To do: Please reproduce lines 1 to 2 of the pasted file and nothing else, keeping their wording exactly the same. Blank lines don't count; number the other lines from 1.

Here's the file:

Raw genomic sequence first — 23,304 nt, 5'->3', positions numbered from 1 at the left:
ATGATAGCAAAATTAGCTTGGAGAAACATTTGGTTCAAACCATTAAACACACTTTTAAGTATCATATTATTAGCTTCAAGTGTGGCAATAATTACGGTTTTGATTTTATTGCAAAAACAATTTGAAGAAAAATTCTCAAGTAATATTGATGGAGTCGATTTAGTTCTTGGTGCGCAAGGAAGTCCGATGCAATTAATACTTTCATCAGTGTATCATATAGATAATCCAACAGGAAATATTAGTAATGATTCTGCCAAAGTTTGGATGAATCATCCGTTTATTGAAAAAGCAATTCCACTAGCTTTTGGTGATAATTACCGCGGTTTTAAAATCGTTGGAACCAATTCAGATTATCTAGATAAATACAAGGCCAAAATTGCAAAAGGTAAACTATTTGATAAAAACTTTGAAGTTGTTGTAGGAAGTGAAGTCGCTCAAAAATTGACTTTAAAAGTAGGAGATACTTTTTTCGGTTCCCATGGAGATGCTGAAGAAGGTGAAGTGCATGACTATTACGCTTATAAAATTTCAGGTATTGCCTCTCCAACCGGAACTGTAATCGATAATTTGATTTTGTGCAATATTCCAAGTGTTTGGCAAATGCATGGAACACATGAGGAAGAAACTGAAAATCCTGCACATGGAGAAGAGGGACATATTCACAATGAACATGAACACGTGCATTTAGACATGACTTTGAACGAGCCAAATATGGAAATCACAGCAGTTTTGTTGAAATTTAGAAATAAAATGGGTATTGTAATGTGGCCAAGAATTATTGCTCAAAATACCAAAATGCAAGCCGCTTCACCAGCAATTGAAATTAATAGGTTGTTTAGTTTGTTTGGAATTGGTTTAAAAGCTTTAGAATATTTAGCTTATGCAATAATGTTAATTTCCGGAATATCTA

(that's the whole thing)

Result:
Raw genomic sequence first — 23,304 nt, 5'->3', positions numbered from 1 at the left:
ATGATAGCAAAATTAGCTTGGAGAAACATTTGGTTCAAACCATTAAACACACTTTTAAGTATCATATTATTAGCTTCAAGTGTGGCAATAATTACGGTTTTGATTTTATTGCAAAAACAATTTGAAGAAAAATTCTCAAGTAATATTGATGGAGTCGATTTAGTTCTTGGTGCGCAAGGAAGTCCGATGCAATTAATACTTTCATCAGTGTATCATATAGATAATCCAACAGGAAATATTAGTAATGATTCTGCCAAAGTTTGGATGAATCATCCGTTTATTGAAAAAGCAATTCCACTAGCTTTTGGTGATAATTACCGCGGTTTTAAAATCGTTGGAACCAATTCAGATTATCTAGATAAATACAAGGCCAAAATTGCAAAAGGTAAACTATTTGATAAAAACTTTGAAGTTGTTGTAGGAAGTGAAGTCGCTCAAAAATTGACTTTAAAAGTAGGAGATACTTTTTTCGGTTCCCATGGAGATGCTGAAGAAGGTGAAGTGCATGACTATTACGCTTATAAAATTTCAGGTATTGCCTCTCCAACCGGAACTGTAATCGATAATTTGATTTTGTGCAATATTCCAAGTGTTTGGCAAATGCATGGAACACATGAGGAAGAAACTGAAAATCCTGCACATGGAGAAGAGGGACATATTCACAATGAACATGAACACGTGCATTTAGACATGACTTTGAACGAGCCAAATATGGAAATCACAGCAGTTTTGTTGAAATTTAGAAATAAAATGGGTATTGTAATGTGGCCAAGAATTATTGCTCAAAATACCAAAATGCAAGCCGCTTCACCAGCAATTGAAATTAATAGGTTGTTTAGTTTGTTTGGAATTGGTTTAAAAGCTTTAGAATATTTAGCTTATGCAATAATGTTAATTTCCGGAATATCTA